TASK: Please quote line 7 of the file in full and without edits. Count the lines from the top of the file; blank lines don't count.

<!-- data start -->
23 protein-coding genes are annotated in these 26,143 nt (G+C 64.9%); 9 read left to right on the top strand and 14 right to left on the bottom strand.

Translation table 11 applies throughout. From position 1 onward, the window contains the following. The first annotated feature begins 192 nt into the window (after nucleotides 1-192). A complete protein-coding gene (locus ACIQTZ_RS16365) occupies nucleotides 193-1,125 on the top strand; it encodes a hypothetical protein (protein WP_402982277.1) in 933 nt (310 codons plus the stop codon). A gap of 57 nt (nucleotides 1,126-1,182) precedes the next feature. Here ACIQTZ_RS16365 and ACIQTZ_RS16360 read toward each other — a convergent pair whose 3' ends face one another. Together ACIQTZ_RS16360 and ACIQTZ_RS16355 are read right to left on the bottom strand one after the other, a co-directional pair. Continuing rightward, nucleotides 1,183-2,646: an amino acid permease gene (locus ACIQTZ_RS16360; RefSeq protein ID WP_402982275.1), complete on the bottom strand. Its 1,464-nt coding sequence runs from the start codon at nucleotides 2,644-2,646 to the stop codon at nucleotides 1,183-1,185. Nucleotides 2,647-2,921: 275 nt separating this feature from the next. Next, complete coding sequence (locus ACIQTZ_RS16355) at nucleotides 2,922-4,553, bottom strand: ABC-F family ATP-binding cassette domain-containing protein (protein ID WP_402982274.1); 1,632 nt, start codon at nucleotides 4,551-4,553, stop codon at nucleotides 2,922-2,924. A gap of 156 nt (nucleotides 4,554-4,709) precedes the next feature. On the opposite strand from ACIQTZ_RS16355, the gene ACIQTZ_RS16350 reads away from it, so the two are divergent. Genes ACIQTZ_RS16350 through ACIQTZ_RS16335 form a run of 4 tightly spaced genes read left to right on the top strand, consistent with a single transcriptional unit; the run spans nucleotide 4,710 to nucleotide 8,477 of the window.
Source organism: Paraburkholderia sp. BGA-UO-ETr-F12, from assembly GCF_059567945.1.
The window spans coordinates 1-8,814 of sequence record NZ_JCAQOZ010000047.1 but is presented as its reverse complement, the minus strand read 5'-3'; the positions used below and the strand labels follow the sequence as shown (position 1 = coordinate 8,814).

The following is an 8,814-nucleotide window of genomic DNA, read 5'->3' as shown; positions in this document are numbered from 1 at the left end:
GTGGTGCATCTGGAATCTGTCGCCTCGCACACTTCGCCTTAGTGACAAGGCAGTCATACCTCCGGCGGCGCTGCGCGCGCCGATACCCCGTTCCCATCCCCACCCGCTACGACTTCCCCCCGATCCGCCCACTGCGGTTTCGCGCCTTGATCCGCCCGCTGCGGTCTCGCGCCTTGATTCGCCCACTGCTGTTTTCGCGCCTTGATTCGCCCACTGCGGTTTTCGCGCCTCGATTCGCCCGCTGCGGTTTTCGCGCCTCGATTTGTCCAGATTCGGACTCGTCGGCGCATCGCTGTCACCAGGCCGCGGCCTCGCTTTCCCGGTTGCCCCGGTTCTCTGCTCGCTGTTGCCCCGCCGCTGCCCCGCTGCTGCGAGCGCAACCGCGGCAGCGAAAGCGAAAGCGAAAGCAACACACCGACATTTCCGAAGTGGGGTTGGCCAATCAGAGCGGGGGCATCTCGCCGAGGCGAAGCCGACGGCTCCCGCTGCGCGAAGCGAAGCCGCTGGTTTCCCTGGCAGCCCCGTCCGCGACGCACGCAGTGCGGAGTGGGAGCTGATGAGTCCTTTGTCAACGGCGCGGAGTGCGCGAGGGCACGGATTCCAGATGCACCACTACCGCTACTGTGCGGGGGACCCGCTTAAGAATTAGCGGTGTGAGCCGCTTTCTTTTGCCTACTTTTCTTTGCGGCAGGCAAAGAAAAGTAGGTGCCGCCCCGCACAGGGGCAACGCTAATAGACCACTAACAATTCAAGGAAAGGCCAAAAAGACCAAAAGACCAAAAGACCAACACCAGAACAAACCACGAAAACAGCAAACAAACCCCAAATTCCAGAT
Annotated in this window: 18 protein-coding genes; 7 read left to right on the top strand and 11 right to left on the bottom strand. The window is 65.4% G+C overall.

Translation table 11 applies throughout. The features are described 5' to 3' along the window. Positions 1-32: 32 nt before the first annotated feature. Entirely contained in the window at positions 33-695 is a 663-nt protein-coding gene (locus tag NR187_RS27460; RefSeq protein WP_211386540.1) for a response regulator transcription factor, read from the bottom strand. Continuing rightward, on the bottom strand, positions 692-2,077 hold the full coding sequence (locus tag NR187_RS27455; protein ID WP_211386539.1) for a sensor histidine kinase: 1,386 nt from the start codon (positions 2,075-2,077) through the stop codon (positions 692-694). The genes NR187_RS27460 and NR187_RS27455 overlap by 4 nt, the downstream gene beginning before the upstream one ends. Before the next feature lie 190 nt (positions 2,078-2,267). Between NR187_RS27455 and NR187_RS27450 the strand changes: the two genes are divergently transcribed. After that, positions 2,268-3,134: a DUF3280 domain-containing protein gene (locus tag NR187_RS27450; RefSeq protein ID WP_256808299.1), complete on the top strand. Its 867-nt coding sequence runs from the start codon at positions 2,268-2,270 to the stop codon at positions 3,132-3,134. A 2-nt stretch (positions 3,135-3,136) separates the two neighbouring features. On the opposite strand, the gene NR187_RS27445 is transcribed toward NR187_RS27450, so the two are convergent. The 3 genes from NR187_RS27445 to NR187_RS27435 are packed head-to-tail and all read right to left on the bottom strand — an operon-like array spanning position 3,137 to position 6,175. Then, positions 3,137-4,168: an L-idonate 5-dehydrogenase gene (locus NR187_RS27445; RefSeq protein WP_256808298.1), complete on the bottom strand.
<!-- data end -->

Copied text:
Annotated in this window: 18 protein-coding genes; 7 read left to right on the top strand and 11 right to left on the bottom strand. The window is 65.4% G+C overall.